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‘ [89] [says Adjutant Walker] was owing to a variety of causes; but if other troops had done their duty as well, and gone as far as those from Massachusetts and Vermont, the name of Big Bethel would not have headed a long list of federal repulses.’ Major Whittemore was the officer who reported to the commander of the fort. In a letter never published before, he says,—

I was the first to step on shore, and the regiment was reported by myself to the Officer of the Day. I inquired of him who had possession of this fort,—the regulars or the rebels? He replied, United-States regulars. He was answered, “Then the Fourth Regiment, Massachusetts Militia, has come to help you keep it.” On the 22d of April, we were mustered into the United-States service, and were, as I believe, the first troops mustered. We remained at the fort some two or three weeks, engaged in mounting guns, and on the work necessary to put the place in suitable condition for defence. Some time in May, General Butler arrived; and one of the first things he did was to send three regiments, of which the Fourth was one, about twelve miles up the river to Newport News. We set to work, as soon as we could obtain tools, at building entrenchments, and were engaged in this work all of the time until our departure in the latter part of June. While here, the affairs at Little Bethel and Great Bethel occurred, which might have had, and ought to have had, and would have had, a very different result.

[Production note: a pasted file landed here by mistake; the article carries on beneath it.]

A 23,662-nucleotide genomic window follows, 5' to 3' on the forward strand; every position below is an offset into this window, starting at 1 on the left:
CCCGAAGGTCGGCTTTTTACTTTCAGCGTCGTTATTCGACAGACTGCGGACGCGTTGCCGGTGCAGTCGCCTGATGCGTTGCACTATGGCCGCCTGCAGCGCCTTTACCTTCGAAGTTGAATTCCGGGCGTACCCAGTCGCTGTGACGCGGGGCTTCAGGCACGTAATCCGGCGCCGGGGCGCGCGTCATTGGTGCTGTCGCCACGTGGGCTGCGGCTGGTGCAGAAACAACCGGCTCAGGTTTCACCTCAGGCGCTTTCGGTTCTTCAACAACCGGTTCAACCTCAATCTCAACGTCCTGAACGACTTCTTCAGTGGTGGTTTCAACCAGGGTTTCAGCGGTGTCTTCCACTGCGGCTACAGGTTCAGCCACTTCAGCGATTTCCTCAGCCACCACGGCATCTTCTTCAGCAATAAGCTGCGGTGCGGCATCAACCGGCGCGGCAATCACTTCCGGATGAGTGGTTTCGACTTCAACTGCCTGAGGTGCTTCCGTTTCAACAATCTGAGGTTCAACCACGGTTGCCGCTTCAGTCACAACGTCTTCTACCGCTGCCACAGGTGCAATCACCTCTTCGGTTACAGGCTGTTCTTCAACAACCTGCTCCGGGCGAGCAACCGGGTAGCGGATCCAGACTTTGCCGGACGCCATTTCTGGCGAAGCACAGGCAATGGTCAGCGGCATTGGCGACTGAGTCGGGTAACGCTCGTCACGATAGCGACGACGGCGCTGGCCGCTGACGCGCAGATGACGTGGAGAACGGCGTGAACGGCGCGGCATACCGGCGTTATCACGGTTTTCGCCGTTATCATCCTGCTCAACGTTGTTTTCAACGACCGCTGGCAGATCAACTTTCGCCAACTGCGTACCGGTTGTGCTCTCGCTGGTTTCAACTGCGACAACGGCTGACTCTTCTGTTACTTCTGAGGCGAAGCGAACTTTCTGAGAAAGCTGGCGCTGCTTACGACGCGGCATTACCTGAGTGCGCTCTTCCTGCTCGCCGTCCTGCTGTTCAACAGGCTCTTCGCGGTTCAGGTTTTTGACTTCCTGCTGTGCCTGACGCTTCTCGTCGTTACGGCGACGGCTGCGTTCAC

Five companies of the Fourth took part in this expedition, and were under my command, and we were all volunteers. The march was commenced at 12 1/2, A. M., and continued until daylight without interruption. Then, unfortunately, Colonel Townsend's regiment of Troy, N. Y., was mistaken for rebels, and a fire was opened between it and our rearguard, composed of a part of Colonel Bendix's New-York volunteers, which resulted in the killing and wounding of eleven men of Townsend's command. Further damage was prevented, and the affair ended, by the major of the Fourth Massachusetts riding out alone in front of his line, and discovering the New-York troops. This mishap made it evident that the object of our expedition, if it had any, had been frustrated; and it was the pretty general opinion, that the best thing to be done was to return to camp. It was decided, however, to go on; and we marched until within gunshot of Big Bethel, when the rebels opened fire with a rifled gun. The troops were immediately put in line for an attack; and the five Massachusetts companies were ordered to turn the enemy's left, in connection with

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